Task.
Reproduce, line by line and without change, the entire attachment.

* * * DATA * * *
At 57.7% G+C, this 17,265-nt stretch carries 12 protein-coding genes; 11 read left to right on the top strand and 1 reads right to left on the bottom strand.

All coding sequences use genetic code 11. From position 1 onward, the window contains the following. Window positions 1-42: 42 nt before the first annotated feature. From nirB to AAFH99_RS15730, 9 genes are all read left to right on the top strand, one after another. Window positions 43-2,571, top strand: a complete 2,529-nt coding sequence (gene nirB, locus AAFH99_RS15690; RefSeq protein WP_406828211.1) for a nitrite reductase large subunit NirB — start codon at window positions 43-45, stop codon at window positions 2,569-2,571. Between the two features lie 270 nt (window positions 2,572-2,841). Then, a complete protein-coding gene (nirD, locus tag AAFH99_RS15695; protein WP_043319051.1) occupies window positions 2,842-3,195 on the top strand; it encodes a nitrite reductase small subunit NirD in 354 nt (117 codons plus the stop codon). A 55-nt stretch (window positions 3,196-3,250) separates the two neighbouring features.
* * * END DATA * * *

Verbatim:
At 57.7% G+C, this 17,265-nt stretch carries 12 protein-coding genes; 11 read left to right on the top strand and 1 reads right to left on the bottom strand.

All coding sequences use genetic code 11. From position 1 onward, the window contains the following. Window positions 1-42: 42 nt before the first annotated feature. From nirB to AAFH99_RS15730, 9 genes are all read left to right on the top strand, one after another. Window positions 43-2,571, top strand: a complete 2,529-nt coding sequence (gene nirB, locus AAFH99_RS15690; RefSeq protein WP_406828211.1) for a nitrite reductase large subunit NirB — start codon at window positions 43-45, stop codon at window positions 2,569-2,571. Between the two features lie 270 nt (window positions 2,572-2,841). Then, a complete protein-coding gene (nirD, locus tag AAFH99_RS15695; protein WP_043319051.1) occupies window positions 2,842-3,195 on the top strand; it encodes a nitrite reductase small subunit NirD in 354 nt (117 codons plus the stop codon). A 55-nt stretch (window positions 3,196-3,250) separates the two neighbouring features.